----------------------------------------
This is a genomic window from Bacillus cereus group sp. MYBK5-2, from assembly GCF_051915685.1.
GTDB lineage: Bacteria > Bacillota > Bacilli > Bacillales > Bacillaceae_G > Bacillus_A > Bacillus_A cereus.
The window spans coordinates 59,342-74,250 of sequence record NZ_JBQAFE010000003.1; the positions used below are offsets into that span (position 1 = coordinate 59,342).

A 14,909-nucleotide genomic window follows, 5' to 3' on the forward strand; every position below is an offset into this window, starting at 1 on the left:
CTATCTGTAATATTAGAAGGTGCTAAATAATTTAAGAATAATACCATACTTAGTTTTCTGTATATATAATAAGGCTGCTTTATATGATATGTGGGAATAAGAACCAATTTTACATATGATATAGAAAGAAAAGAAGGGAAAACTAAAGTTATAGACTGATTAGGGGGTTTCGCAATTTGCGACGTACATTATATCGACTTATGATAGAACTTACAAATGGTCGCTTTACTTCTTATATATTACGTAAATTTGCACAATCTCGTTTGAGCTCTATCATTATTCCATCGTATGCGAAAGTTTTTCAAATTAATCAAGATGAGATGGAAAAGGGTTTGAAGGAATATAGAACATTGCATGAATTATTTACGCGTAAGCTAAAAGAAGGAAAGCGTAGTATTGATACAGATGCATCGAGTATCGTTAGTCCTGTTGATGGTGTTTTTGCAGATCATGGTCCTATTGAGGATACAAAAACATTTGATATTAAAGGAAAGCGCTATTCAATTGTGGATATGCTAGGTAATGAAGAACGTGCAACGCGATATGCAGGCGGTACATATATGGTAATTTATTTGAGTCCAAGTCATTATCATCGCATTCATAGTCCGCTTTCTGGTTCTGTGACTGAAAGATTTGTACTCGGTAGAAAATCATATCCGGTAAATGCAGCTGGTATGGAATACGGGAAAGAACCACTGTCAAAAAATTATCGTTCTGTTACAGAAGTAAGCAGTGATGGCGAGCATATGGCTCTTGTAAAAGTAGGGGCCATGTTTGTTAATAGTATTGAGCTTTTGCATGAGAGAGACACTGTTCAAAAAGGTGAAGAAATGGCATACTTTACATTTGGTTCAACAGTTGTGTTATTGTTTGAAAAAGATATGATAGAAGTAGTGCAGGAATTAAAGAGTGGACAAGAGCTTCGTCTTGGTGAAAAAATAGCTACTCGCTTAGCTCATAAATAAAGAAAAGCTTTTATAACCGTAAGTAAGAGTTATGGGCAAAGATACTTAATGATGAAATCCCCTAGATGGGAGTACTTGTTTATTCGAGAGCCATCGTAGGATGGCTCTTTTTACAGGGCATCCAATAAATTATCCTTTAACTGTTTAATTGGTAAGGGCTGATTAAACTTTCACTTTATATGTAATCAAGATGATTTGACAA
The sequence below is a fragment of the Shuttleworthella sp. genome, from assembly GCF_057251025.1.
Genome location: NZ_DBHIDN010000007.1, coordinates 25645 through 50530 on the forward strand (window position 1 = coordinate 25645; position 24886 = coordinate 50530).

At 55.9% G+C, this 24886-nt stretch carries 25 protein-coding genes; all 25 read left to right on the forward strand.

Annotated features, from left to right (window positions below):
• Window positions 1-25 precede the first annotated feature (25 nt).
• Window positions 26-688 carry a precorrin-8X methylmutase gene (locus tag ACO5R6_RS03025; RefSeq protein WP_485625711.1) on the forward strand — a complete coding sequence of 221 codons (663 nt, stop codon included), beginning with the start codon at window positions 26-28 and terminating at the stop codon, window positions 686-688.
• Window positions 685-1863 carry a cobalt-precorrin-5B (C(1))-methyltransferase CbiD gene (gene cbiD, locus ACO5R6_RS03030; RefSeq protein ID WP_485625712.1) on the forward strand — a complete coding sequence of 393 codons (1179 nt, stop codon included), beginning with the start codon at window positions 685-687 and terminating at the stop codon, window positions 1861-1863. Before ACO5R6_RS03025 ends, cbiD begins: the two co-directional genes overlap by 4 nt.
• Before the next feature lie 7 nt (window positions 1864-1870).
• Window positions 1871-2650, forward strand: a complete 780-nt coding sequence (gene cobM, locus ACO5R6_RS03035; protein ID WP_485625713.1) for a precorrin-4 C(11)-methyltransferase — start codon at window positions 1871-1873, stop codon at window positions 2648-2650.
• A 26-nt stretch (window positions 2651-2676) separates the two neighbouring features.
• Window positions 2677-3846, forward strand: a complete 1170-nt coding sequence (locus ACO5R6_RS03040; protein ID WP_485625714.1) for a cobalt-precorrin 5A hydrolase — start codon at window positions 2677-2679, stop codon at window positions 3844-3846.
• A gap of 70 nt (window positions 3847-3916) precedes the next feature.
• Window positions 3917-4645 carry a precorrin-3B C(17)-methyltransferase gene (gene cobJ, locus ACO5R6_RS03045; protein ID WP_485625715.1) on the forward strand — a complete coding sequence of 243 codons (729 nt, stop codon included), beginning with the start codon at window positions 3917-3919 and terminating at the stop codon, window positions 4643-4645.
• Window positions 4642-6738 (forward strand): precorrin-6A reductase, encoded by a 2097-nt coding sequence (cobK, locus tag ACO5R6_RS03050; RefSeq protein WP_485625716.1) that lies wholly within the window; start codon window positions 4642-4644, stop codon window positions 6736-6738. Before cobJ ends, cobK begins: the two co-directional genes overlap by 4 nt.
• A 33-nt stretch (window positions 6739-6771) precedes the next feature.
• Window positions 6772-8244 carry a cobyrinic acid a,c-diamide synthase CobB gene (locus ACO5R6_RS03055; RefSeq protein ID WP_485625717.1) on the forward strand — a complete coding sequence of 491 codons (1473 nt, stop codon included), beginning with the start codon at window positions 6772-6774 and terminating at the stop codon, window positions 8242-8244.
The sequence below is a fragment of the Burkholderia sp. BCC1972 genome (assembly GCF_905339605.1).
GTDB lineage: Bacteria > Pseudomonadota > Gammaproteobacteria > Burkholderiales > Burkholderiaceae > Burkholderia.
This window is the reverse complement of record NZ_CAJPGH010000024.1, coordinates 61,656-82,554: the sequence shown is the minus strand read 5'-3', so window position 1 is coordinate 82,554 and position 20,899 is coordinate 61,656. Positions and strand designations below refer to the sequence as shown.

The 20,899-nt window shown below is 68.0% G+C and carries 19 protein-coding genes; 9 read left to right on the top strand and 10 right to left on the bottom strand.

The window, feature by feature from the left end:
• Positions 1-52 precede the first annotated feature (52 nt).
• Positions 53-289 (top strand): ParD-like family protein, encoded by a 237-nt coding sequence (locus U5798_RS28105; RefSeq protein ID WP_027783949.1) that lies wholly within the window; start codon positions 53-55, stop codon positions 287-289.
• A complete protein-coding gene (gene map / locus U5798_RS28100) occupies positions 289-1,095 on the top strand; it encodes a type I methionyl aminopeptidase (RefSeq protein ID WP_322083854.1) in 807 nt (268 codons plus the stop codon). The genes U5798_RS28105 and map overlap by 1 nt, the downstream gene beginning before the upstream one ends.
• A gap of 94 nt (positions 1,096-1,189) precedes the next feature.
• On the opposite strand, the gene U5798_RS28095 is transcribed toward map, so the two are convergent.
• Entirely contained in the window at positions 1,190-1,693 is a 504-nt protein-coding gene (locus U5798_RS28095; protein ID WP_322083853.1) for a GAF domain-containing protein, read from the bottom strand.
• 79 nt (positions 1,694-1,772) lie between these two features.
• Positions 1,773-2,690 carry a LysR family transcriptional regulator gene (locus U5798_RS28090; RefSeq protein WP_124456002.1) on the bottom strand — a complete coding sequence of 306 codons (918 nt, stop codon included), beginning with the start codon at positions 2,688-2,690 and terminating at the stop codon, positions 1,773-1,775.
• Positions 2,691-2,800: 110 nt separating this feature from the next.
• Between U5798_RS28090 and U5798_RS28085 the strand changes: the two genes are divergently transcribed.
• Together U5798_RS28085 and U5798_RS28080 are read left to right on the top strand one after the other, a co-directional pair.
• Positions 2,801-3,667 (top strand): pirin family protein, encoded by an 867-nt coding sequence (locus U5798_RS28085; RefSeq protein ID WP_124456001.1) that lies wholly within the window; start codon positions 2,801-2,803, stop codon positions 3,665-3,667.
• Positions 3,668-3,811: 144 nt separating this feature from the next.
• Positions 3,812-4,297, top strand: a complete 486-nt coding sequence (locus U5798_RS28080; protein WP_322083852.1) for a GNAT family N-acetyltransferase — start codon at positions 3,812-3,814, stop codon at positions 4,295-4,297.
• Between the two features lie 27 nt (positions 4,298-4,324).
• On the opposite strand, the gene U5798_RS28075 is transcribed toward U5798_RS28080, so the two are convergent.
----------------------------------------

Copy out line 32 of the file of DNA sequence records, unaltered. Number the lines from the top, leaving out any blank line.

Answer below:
• Entirely contained in the window at positions 1,190-1,693 is a 504-nt protein-coding gene (locus U5798_RS28095; protein ID WP_322083853.1) for a GAF domain-containing protein, read from the bottom strand.